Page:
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A model for acute, chronic, and delayed graded compression of the dog cauda equina. Presentation of the gross, microscopic, and vascular anatomy of the dog cauda equina and accuracy in pressure transmission of the compression model



A model for acute, chronic, and delayed graded compression of the dog cauda equina. Presentation of the gross, microscopic, and vascular anatomy of the dog cauda equina and accuracy in pressure transmission of the compression model



Spine 20(24): 2758-2764



Study Design. A new model for controlled, graded compression of the dog cauda equina was developed using the dog lumbar spine. The model was defined regarding macroscopic, microscopic, and vascular anatomy and regarding accuracy in pressure transmission. Objectives. The study was performed to develop a model for controlled, graded compression that would allow for acute, chronic, and delayed compression. Summary of Background Data. There has been an increasing interest for the reactions of the spinal nerve roots to mechanical deformation. The previously used models have had limitations regarding the duration and the onset of the compression and possibilities for a controlled variation of the compression pressure on chronically compressed nerve roots. Methods. Macroscopic examination, light microscopy, and ink injection of the vasculature was used to assess the anatomic characteristics of the nerve tissue and the vasculature of the cauda equina in the dog lower lumbar spine. The relation between known pressures in the compression balloon used to compress the cauda equina and the pressure in the central thecal sac was assessed by measuring the pressure in an artificial thecal sac with a pressure transducer. Results. The neural and vascular anatomy was found to have a close resemblance to the human cauda equina. The pressure in the thecal sac was within 5% of the pressure in the compression balloon at various pressures between 0-200 mm Hg. Conclusions. The presented model provides a good pressure transmission to the dog cauda equina, which has an anatomy that closely resembles the human cauda equina. The model may be well suited for physiologic studies of cauda equina compression. A double-balloon system may provide unique opportunities to induce chronic compression and delayed compression, i.e., additional compression to after a certain time of chronic compression resemble the changes in pressure that are characteristic for neurogenic claudication.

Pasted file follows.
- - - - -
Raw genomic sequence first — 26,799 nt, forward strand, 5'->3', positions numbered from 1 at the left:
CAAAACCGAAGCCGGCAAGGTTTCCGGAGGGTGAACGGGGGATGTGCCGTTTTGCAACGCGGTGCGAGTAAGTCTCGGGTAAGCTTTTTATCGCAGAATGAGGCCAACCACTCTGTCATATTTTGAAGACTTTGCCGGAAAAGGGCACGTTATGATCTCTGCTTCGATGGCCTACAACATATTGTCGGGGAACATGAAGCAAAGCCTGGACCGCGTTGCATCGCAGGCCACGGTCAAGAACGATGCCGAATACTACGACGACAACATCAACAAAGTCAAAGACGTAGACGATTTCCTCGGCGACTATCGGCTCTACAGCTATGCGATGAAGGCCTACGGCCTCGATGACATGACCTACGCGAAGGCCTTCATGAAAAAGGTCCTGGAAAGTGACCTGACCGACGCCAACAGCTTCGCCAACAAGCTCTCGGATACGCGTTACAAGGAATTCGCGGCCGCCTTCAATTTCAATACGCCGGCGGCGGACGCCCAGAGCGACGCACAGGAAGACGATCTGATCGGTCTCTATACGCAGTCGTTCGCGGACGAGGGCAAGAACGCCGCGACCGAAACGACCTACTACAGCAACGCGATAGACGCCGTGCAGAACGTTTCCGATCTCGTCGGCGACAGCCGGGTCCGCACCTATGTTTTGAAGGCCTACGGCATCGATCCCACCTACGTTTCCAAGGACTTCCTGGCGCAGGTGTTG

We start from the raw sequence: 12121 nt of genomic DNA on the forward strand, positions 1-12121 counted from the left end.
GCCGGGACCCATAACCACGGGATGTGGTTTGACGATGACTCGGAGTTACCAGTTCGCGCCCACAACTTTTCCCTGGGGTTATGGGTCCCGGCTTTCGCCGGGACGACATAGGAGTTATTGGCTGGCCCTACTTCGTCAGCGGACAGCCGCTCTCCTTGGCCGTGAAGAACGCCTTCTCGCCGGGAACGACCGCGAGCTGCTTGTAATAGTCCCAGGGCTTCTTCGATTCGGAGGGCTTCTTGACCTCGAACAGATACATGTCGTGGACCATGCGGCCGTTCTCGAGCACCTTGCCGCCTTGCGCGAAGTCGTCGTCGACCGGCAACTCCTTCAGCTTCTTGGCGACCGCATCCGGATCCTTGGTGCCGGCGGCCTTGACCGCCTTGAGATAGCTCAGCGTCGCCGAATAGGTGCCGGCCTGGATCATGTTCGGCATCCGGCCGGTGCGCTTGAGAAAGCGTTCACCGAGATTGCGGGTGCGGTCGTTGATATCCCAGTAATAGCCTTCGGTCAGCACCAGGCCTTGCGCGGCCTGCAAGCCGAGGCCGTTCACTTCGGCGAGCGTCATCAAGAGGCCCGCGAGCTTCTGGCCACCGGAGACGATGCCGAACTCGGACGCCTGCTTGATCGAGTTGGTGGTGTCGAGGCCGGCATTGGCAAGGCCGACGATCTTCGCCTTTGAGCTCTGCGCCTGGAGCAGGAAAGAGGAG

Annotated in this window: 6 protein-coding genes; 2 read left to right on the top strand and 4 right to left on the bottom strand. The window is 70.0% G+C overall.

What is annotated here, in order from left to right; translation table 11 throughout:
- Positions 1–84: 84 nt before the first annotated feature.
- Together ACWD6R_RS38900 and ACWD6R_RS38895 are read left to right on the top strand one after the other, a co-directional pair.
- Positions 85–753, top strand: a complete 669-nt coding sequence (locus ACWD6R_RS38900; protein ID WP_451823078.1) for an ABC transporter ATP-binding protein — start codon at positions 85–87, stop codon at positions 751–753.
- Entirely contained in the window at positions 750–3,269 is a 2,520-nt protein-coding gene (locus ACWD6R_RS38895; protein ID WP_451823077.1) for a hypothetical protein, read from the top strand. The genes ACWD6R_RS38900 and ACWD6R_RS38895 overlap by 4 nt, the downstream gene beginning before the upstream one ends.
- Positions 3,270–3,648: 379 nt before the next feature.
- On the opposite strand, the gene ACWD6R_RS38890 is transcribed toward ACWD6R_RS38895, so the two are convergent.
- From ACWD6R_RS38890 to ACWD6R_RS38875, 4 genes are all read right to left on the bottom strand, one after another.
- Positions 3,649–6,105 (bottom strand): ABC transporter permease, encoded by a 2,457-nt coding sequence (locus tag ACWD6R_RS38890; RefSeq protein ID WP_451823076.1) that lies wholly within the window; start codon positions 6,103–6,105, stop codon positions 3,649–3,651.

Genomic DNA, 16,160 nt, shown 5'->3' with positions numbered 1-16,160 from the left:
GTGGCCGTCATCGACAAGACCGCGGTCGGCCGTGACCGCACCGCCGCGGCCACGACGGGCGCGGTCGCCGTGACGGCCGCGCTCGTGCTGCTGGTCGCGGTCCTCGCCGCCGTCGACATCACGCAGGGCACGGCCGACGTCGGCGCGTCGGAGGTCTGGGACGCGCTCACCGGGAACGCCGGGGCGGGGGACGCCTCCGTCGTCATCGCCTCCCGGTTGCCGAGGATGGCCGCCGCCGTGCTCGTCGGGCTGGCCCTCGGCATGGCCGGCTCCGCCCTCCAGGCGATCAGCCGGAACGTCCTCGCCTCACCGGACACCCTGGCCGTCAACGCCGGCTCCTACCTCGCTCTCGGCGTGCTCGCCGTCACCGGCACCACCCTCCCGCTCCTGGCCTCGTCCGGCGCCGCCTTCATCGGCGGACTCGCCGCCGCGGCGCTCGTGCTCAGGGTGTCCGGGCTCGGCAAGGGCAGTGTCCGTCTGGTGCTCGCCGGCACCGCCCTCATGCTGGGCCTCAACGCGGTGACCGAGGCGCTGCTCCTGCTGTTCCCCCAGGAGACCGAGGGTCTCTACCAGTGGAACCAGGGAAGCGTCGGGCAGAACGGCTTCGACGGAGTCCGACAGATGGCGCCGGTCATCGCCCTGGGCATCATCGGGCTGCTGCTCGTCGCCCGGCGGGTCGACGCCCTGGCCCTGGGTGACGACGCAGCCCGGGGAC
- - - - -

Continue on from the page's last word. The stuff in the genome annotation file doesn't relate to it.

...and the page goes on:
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Accession: 008046640

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PMID: 8747256


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